Book review of On the Divinity of Second Chances
The first thing readers will notice about this book is that it takes the notion of head-hopping to a whole new level. Defined as jumping from one mind to another by switching narrative angles, head-hopping allows the reader to get to know more than one character in a story. Usually this form of literary eavesdropping is limited to just a couple of main characters. In an unusual twist, McLaren gets into the minds of every character in the story whether their role is central or peripheral.
The back cover tells us that the central character, Jade, is a young woman who has to deal with her rather eccentric family. There is the menopausal mother, the retired father, the runaway brother, the longing to runaway sister, the gun-toting granny, plus a few extra characters that spring from the imagination of the characters. Jade’s constant companions include the imaginary friend dragged into adulthood and the kindred spirit passing from one life to the next.
The problem is the reader never gets too deeply into Jade’s psyche compared to more traditional approaches; refreshing for readers looking for a new way to tell a story. Instead the reader is taken on a whirlwind tour through the characters minds. Readers will enjoy the annoyance Jade’s mother feels as she deals with menopause and a husband she has all but fallen out of love and out of step with. Just a suddenly, the husband’s mind is probed for how he feels about his wife and his own impending forced self-reinvention. But the introspection goes no further.
Telling the story from numerous points of view gives new meaning to omniscient narration; the reader has access to all characters inner-most thoughts to what is going on around them. It is highly enjoyable to see how one character plays off against another and internal struggles. But the reader must be prepared for a never-ending change parade of narratives that prevent getting too deeply involved with any one particular character. This is where the novel either fails or succeeds, depending on a readers’ preference. Unlike most novels that leave some of the most interesting characters relegated to mere second bananas, McLaren gives equal time to all. This makes it the kind of novel where each reader can virtually customize the read to suit their preferences as there is pretty much a character for everyone.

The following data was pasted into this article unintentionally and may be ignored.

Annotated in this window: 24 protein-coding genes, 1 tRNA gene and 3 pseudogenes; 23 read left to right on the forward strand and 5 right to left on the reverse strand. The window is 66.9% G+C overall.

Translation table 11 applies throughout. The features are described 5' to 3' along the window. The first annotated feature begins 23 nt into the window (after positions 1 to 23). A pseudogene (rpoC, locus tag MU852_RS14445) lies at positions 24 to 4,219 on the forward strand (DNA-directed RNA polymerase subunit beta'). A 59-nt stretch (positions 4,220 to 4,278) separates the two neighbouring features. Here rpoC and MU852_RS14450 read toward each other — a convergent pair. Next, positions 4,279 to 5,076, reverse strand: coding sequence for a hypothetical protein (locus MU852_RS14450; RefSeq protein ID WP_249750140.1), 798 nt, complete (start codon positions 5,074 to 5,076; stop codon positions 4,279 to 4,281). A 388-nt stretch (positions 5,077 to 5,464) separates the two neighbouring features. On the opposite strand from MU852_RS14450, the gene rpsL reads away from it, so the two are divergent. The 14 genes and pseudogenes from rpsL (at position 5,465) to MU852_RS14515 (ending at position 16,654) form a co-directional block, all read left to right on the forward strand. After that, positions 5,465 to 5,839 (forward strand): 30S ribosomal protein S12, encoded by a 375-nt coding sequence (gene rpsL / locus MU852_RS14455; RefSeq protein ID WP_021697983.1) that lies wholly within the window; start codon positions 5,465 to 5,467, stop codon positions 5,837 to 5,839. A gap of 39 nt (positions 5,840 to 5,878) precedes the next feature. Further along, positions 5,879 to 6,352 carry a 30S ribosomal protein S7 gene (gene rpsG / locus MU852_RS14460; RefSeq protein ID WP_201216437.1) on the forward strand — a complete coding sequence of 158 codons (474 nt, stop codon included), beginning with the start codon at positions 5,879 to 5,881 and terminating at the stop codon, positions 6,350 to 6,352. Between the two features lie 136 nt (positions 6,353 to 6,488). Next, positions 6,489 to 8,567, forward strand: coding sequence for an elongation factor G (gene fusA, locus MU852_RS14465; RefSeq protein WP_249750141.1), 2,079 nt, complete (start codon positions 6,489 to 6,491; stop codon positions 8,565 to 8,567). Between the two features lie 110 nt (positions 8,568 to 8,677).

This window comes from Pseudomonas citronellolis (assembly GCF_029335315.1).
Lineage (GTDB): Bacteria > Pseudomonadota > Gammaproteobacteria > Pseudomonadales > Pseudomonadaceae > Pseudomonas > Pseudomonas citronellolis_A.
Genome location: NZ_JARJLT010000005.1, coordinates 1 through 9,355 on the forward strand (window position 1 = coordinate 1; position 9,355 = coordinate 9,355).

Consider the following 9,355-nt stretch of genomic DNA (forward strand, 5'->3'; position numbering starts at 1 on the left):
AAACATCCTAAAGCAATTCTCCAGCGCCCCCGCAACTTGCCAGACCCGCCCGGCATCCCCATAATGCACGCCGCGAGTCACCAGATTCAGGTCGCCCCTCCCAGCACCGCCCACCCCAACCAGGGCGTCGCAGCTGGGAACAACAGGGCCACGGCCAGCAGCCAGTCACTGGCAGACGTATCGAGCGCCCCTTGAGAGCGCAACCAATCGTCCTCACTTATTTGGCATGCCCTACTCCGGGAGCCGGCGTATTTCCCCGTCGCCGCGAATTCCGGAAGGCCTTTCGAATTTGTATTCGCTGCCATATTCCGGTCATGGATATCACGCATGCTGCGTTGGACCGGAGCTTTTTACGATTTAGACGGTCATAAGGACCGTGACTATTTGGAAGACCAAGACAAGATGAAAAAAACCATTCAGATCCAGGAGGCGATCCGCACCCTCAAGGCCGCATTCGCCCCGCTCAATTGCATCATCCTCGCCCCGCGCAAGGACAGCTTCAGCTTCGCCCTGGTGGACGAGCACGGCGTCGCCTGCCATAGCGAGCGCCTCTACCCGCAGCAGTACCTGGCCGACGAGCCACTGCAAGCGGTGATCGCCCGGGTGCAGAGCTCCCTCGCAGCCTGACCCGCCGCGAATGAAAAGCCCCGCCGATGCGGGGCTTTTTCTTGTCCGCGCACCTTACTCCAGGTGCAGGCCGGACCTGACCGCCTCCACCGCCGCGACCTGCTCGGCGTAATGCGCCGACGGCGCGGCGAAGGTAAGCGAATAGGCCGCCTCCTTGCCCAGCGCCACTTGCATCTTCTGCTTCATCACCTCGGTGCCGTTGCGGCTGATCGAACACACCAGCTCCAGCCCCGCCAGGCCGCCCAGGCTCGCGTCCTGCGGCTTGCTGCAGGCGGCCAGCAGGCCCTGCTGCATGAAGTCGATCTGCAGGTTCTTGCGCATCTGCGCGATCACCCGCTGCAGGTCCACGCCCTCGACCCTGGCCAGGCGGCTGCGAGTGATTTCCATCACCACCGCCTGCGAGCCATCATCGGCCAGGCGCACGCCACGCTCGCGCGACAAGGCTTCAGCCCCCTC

Readers are easily guided from one head to another with clear introductions at the beginning of each new section (the book avoids using chapters). Be prepared for moments that demand the reader put aside any disbelief in the unseen as the characters unseen are treated with the same tangibility as their mortal sidekicks. This is where the novel branches out beyond the usual musings on life themes. Readers can decide how deeply they wish to draw out the various lessons and triumphs experienced by the characters before getting completely overwhelmed.
Each character, Jade included, travels along their own parallel lifeline and this novel intertwines the stories until they unfold, then re-fold again into a virtual origami of human psychosis. Non-fiction readers will enjoy this book as a quick respite that exercises creative thinking in the form of a guilty pleasure before returning to subjects that are in the deep end of the spectrum.
‘On the Divinity of Second Chances’ will lack the depth many fiction readers crave and leave those readers feeling as though they have just spent the afternoon on a literary speed-dating session. Yet the novel gives a cranial workout that takes readers on a journey best travelled lightly without the need to drag along too much literary and psychological baggage. Do not think of it as just a superficial treatment of the characters but more of a tantalizing view into a mind without the emotional investment. McLaren has given a gift to readers who can practise selective cheering for any number of characters.
**Penguin Publishers provided this review copy of ‘On the Divinity of Second Chances’ to me completely free of charge.
On the Divinity of Second Chances, Kaya McLaren, Penguin Group (USA), New York, 2004. 322 pp.
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